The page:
As an officer of the Second Andaran Scouts, Halesak would have wanted vengeance for what had happened to the Second Andarans' Charlie Company when the Sharonians massacred them, no matter what else might have happened. He'd known some of those men for upwards of ten years, and all of them had been his brothers in arms, his family. Indeed, one of those massacred men had been his brother-in-law. Yet there was a part of him that was almost ashamed by how little Charlie Company's complete destruction actually meant to him . . . compared to what else had happened. As one of the very few garthan officers in the Union Army, Iftar Halesak's heart filled with a white, blinding fury whenever he thought of the way the Sharonian butchers had shot down Magister Halathyn vos Dulainah as if he'd been no more than a stray dog.
Halesak hated the shakira and the entire perverted, vicious caste system they called a society with a pure and burning passion. He'd been luckier than many, because his father had possessed the determination and the courage to break free of Mythal before Iftar had ever been born. It was as well he had, too, for Iftar had been born with the Gift his father had not. It wasn't an especially powerful Gift, but it would have been enough, back in Mythal, for the shakira to have taken Iftar away from his parents and placed him with a shakira family to be raised.
But if Fifty Halesak and his two sisters had never personally lived under the crushing weight of shakira oppression, all too many other members of his family had, and so had his wife, when she'd been a child. And because those others who meant so much to him had, he'd understood on a deep, emotional level what all too many of his fellow Andaran citizens grasped only intellectually. He'd understood that Mythal's chosen society wasn't simply wrong, it was evil. Which meant he'd understood just how special Halathyn vos Dulainah had truly been. What it had taken for the man whose Gift and intellect had made him the crowning jewel of the shakira's magic-wielding establishment to turn his back on all of the power, prestige, privilege, and family prominence which had been his simply because his own fierce sense of right and wrong had left him no choice.
In his entire life, Iftar Halesak had never personally know a single shakira worth the effort to snuff out his miserable life. But every garthan had known of Halathyn vos Dulainah and the way he had made their cause his own. And now that man had been slaughtered. There was not a garthan in any Arcanan-claimed universe who would ever forgive these "Sharonians" for that, and Fifty Halesak knew he carried all of those other garthan's hopes, desires, and anger with him as he made his careful, quiet way through the darkness.
He and his men had spent the last twenty-one hours hidden in the sopping wet trees around the Voice's cabin's clearing. They'd had to be cautious, of course, but it really hadn't been that great a challenge for someone with the Andaran Scouts' training. Now, if everything went according to plan, Able Company first platoon was about to hit the next voice relay after Fort Brithik at this same, exact moment.
He eased to a halt, raising his left arm to signal the other men of his platoon, as a chicken clucked loudly from the coop beside the relay station. He stood waiting patiently in the breezy rain, despite the fire blazing within him, until the noisy fowl had settled back again. It didn't take very long, and he used the time comparing what he'd seen with his own eyes so far to the briefing Five Hundred Neshok had provided. It was amazing how accurate the five hundred's information had turned out to be, he thought, and then, as the chicken quieted, he started forward once more.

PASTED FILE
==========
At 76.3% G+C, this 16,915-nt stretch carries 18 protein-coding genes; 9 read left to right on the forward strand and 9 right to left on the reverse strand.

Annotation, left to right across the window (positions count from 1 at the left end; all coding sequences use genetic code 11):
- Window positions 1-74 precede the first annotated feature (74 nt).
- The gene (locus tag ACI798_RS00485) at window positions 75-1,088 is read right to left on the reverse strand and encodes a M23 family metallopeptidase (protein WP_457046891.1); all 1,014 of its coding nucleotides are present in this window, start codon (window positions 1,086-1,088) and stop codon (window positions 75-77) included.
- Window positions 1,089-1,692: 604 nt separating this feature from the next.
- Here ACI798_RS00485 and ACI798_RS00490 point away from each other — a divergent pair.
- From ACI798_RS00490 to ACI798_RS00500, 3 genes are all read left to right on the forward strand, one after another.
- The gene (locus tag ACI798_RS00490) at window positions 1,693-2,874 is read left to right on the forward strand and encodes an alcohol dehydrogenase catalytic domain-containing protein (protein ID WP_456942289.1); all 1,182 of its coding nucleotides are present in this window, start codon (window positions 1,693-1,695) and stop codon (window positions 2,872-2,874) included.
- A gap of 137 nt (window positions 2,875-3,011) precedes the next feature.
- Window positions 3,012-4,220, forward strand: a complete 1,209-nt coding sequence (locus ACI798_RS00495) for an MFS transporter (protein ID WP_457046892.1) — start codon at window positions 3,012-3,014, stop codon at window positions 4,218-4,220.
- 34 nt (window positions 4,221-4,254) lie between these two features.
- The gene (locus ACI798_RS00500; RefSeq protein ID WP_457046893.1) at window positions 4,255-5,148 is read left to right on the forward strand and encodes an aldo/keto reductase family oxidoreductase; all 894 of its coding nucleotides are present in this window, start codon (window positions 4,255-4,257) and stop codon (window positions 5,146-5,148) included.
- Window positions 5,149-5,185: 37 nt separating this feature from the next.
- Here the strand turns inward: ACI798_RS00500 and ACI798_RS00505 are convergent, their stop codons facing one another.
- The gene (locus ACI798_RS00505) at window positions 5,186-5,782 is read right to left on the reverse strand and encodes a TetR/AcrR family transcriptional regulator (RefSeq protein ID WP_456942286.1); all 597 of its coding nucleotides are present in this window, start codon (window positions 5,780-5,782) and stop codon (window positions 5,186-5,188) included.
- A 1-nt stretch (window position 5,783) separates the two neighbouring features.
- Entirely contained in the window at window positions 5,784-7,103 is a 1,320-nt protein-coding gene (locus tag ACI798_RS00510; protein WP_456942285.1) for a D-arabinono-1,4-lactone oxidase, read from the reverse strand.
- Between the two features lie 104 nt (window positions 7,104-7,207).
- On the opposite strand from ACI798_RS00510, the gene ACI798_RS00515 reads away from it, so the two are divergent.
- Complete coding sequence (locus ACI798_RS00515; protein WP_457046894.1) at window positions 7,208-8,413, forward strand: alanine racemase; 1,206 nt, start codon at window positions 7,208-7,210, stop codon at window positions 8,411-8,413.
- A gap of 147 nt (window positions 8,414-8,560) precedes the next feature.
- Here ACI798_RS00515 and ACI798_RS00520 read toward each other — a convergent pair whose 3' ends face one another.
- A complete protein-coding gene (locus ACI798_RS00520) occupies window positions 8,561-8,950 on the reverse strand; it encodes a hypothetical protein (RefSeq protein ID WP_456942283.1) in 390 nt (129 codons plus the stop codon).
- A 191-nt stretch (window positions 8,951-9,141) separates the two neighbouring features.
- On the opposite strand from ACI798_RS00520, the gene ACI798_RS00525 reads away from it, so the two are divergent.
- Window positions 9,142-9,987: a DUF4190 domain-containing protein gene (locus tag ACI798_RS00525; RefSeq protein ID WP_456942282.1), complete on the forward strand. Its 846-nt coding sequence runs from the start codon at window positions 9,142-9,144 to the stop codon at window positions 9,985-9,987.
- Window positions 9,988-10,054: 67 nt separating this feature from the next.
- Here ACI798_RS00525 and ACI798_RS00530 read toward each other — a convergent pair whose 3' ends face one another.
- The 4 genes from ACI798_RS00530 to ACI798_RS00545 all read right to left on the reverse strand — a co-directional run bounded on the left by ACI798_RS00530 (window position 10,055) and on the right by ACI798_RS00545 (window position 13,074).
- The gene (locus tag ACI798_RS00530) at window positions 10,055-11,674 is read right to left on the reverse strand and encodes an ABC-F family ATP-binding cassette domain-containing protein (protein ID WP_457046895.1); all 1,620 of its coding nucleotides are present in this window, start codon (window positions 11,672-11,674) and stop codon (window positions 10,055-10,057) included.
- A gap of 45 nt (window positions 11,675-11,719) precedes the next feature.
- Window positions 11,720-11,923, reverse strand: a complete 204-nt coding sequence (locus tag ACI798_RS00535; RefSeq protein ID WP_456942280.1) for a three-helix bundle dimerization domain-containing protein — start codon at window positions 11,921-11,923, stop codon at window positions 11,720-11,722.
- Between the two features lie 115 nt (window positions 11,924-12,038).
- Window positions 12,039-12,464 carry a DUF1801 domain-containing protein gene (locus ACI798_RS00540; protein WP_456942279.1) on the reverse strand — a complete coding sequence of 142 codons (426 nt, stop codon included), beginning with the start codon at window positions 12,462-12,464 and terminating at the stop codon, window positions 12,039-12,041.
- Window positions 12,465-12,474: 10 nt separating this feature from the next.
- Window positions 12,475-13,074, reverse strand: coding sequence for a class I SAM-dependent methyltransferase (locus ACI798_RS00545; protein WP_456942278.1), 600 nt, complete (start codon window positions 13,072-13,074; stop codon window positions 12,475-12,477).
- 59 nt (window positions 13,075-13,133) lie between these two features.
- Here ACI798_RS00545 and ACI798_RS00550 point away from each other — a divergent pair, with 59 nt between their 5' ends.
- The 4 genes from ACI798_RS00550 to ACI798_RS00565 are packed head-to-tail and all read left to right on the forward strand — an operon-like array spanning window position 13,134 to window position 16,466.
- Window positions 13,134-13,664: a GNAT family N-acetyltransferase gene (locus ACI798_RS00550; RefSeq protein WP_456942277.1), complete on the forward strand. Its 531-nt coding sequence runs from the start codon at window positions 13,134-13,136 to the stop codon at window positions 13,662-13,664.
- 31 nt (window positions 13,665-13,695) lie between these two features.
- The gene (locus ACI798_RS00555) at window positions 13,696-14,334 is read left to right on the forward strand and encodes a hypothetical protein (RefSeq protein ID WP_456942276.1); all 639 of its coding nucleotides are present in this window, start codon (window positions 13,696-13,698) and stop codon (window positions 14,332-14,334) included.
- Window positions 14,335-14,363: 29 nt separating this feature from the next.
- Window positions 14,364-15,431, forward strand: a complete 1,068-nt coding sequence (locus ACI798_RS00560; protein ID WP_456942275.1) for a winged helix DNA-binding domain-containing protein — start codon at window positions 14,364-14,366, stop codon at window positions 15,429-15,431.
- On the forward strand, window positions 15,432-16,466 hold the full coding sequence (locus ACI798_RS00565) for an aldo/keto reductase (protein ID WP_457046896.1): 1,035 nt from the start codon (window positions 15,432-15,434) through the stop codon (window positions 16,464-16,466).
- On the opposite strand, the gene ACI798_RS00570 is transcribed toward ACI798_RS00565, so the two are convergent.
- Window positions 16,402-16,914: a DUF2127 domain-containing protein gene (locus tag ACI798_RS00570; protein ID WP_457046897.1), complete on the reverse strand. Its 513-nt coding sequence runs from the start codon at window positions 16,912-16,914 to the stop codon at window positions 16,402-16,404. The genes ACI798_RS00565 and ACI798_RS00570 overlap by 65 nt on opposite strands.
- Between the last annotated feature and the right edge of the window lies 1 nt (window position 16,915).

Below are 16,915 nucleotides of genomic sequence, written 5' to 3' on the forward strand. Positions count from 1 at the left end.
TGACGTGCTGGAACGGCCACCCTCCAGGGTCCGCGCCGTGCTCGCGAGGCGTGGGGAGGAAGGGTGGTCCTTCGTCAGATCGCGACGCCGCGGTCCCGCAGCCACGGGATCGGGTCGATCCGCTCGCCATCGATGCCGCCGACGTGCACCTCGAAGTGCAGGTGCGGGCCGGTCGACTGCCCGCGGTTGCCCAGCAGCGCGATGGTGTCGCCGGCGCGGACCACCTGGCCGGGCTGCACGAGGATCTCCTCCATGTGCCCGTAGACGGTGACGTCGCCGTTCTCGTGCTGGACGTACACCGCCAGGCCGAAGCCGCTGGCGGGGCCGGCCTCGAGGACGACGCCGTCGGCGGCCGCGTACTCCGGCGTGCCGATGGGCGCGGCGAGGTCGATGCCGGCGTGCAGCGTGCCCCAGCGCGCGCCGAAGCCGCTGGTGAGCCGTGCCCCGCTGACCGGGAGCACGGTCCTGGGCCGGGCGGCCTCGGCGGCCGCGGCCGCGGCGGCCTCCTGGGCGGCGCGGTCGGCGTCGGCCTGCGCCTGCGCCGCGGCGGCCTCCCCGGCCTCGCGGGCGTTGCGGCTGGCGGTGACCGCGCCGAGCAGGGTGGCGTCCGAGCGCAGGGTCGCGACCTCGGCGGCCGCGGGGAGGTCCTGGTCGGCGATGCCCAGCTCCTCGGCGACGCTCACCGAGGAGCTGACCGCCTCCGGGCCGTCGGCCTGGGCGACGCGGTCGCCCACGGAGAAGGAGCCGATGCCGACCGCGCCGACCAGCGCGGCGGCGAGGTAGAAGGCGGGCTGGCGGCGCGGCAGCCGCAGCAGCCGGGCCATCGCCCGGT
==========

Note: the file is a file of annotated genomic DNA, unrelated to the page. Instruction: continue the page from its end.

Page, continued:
The daggerstone in his hand seemed absurdly light in comparison to the dragoon arbalest he normally carried. Many Gifted Arcanan soldiers carried daggerstones as personal, backup weapons, but they were seldom used offensively. They were too short-ranged for normal battlefield use, and if they were loaded with fireballs -- the most common spell loading -- they weren't exactly precision weapons. Most troopers considered getting caught in the fringe of their own fireballs to be a Bad Thing, after all. Besides, they were too readily detected, too likely to betray a man's position to any Gifted adversary, to be carried on most scouting or covert operations. But he'd already determined that the log-built relay station had no windows to let out any betraying flashes of light, and worries about detectability didn't loom so large against murderous barbarians who hadn't even known magic existed three months before, he told himself with a thin smile.
He and his point squad reached the front of the relay building. He really should have delegated this particular task to his platoon sword, he knew, and perhaps he would the next time. But not tonight. Oh, no, not tonight.
He took time for one more quick, sweeping glance around. Then he laid his left hand on the door latch and drew a deep breath. The door was unlocked, the latch turned easily under his hand, and he slammed forward, driving his shoulder into the heavy wooden panel. It exploded open, and he erupted into the room beyond it.
According to Five Hundred Neshok's information, there were only three men permanently housed in this relay station, and only one of them was a Voice. Halesak had expected that information to prove as accurate as everything else Neshok had told him, but he hadn't expected to come face-to-face with the Voice so quickly. For a moment, he refused to believe he had, that things could possibly have gone that well. But then he saw the bronze falcon badge on the other man's civilian tunic.
Erthek Vardan's head jerked up, and his eyes snapped open. He had no idea what was happening. He didn't even know the origin of the sound which had yanked him so brutally up out of his light trance.
Nor did he ever find out.
His eyes might have opened, but they still hadn't focused when Iftar Halesak raised his daggerstone and triggered the first of its stored spells. The spell ripped across the relay station's main room in a bar of quasi-solid lightning. It struck Erthek square in the chest, and his heart and lungs literally exploded inside the ribs which had been no protection at all against that spell.
He was dead before he ever truly saw the man killing him.